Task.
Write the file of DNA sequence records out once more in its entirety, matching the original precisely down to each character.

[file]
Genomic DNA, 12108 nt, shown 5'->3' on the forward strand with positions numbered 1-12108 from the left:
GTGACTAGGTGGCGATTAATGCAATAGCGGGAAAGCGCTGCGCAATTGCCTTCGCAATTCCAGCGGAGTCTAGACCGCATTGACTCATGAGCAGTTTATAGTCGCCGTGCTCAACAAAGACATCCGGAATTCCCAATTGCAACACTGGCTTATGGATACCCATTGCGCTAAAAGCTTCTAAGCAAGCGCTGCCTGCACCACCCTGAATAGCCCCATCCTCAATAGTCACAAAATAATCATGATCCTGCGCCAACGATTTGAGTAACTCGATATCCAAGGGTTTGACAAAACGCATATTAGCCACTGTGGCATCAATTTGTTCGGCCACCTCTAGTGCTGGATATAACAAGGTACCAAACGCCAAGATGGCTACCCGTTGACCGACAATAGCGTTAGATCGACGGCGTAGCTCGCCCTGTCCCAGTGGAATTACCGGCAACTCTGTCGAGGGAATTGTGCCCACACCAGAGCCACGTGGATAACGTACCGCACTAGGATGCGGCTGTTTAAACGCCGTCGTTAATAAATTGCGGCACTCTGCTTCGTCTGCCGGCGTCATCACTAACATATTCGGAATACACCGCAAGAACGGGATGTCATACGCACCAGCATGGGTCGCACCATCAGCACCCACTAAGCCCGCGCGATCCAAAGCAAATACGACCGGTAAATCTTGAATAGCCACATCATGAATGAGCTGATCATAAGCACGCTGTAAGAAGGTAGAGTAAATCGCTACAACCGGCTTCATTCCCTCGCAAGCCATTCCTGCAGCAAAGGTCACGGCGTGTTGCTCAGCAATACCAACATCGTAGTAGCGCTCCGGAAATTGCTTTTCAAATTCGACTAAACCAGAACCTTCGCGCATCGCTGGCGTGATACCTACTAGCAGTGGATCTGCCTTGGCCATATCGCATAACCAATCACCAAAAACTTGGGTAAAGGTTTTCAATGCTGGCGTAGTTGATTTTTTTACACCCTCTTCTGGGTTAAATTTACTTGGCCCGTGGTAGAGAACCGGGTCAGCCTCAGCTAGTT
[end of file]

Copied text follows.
Genomic DNA, 12108 nt, shown 5'->3' on the forward strand with positions numbered 1-12108 from the left:
GTGACTAGGTGGCGATTAATGCAATAGCGGGAAAGCGCTGCGCAATTGCCTTCGCAATTCCAGCGGAGTCTAGACCGCATTGACTCATGAGCAGTTTATAGTCGCCGTGCTCAACAAAGACATCCGGAATTCCCAATTGCAACACTGGCTTATGGATACCCATTGCGCTAAAAGCTTCTAAGCAAGCGCTGCCTGCACCACCCTGAATAGCCCCATCCTCAATAGTCACAAAATAATCATGATCCTGCGCCAACGATTTGAGTAACTCGATATCCAAGGGTTTGACAAAACGCATATTAGCCACTGTGGCATCAATTTGTTCGGCCACCTCTAGTGCTGGATATAACAAGGTACCAAACGCCAAGATGGCTACCCGTTGACCGACAATAGCGTTAGATCGACGGCGTAGCTCGCCCTGTCCCAGTGGAATTACCGGCAACTCTGTCGAGGGAATTGTGCCCACACCAGAGCCACGTGGATAACGTACCGCACTAGGATGCGGCTGTTTAAACGCCGTCGTTAATAAATTGCGGCACTCTGCTTCGTCTGCCGGCGTCATCACTAACATATTCGGAATACACCGCAAGAACGGGATGTCATACGCACCAGCATGGGTCGCACCATCAGCACCCACTAAGCCCGCGCGATCCAAAGCAAATACGACCGGTAAATCTTGAATAGCCACATCATGAATGAGCTGATCATAAGCACGCTGTAAGAAGGTAGAGTAAATCGCTACAACCGGCTTCATTCCCTCGCAAGCCATTCCTGCAGCAAAGGTCACGGCGTGTTGCTCAGCAATACCAACATCGTAGTAGCGCTCCGGAAATTGCTTTTCAAATTCGACTAAACCAGAACCTTCGCGCATCGCTGGCGTGATACCTACTAGCAGTGGATCTGCCTTGGCCATATCGCATAACCAATCACCAAAAACTTGGGTAAAGGTTTTCAATGCTGGCGTAGTTGATTTTTTTACACCCTCTTCTGGGTTAAATTTACTTGGCCCGTGGTAGAGAACCGGGTCAGCCTCAGCTAGTT